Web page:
Here are several interesting articles from the MoneyBlogNetwork and beyond this week.
Cathy from AllFinancialMatters and Chief Family Officer evaluated the current stock market. What do you do now? She sticks with index funds and dollar cost averaging. When the market was at the top a little while ago, I changed my 401(k) contributions to mostly money markets. Now may be the time to change my allocation back and use that cash to pick up equities at a lower price. Yes, it’s market timing, but only with a tiny bit of my portfolio.
“Useful trivia” is an oxymoron; by definition, “trivia” is useless information. Jim from Blueprint for Financial Prosperity shares some trivia about how large bank transactions are reported to the feds. All transactions over $10,000 are reported, which theoretically includes 0% balance transfers from credit cards to savings accounts.
Five Cent Nickel announces the Honda Accord Diesel, purported to get 63 miles per gallon with clean energy. I’m skeptical of diesel, but the oil companies seem to like it as a way to stay in the game.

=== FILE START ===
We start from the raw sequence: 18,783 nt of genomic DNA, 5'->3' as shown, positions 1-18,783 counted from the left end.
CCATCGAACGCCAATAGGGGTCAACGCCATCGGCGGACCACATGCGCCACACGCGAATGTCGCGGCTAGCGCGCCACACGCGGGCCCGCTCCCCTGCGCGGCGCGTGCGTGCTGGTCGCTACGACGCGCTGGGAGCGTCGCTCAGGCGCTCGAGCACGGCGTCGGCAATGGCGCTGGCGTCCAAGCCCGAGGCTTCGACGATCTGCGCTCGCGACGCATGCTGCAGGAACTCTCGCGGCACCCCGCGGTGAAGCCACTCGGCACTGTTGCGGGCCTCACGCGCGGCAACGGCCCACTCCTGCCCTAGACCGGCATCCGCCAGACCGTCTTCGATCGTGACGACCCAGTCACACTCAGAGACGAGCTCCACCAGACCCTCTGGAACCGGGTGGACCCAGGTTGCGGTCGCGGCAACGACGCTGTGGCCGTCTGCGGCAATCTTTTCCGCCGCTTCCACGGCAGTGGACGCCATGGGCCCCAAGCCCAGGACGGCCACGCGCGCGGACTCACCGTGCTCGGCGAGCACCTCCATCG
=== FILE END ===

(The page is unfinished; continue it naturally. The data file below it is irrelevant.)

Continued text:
Free Money Finance agrees that time shares are a purchase, not an investment. That’s one thing I don’t believe I’ll ever spend a dime on.
Mighty Bargain Hunter believes the market is always efficient and is in need of nothing, certainly not a correction.
Get Rich Slowly analyzes personal finance magazines to determine if they’re worth the cost. I subscribed to Money for a year, but most of the good stuff was available for free online. My verdict: none of them are worth the subscription cost unless you get them for free.
In basic Investing in a Down Market (or Any Time You Feel Nervous), The Simple Dollar suggests letting your emotions rule your investment practices. I don’t think you should pull out of an investment as soon as you feel nervous. Highly emotional people would be over-reacting and incurring transaction fees when their mood about the market changes, usually inspired by the over-reactive media.
Money, Matter and More Musings lists 12 things he’ll never spend a dime on. I still believe the electric toothbrush I bought a year ago for $30 was well worth the investment. My teeth are definitely cleaner and it’s less effort on my part.
Updated February 10, 2011 and originally published August 18, 2007. If you enjoyed this article, subscribe to the RSS feed or receive daily emails. Follow @ConsumerismComm on Twitter and visit our Facebook page for more updates.